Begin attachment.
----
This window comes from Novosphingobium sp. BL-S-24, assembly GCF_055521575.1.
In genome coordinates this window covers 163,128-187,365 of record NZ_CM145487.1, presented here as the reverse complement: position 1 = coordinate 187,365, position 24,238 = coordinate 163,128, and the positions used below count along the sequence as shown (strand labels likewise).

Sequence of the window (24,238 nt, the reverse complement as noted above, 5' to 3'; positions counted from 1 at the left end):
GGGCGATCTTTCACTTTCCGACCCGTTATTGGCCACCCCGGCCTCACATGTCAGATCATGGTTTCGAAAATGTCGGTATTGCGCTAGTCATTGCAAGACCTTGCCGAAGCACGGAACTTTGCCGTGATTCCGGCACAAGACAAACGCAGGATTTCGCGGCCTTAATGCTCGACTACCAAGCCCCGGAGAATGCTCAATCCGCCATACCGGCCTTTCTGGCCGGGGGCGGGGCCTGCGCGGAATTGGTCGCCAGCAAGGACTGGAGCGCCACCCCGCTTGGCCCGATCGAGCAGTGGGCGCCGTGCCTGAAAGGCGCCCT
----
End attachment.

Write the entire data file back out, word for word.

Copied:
This window comes from Novosphingobium sp. BL-S-24, assembly GCF_055521575.1.
In genome coordinates this window covers 163,128-187,365 of record NZ_CM145487.1, presented here as the reverse complement: position 1 = coordinate 187,365, position 24,238 = coordinate 163,128, and the positions used below count along the sequence as shown (strand labels likewise).

Sequence of the window (24,238 nt, the reverse complement as noted above, 5' to 3'; positions counted from 1 at the left end):
GGGCGATCTTTCACTTTCCGACCCGTTATTGGCCACCCCGGCCTCACATGTCAGATCATGGTTTCGAAAATGTCGGTATTGCGCTAGTCATTGCAAGACCTTGCCGAAGCACGGAACTTTGCCGTGATTCCGGCACAAGACAAACGCAGGATTTCGCGGCCTTAATGCTCGACTACCAAGCCCCGGAGAATGCTCAATCCGCCATACCGGCCTTTCTGGCCGGGGGCGGGGCCTGCGCGGAATTGGTCGCCAGCAAGGACTGGAGCGCCACCCCGCTTGGCCCGATCGAGCAGTGGGCGCCGTGCCTGAAAGGCGCCCT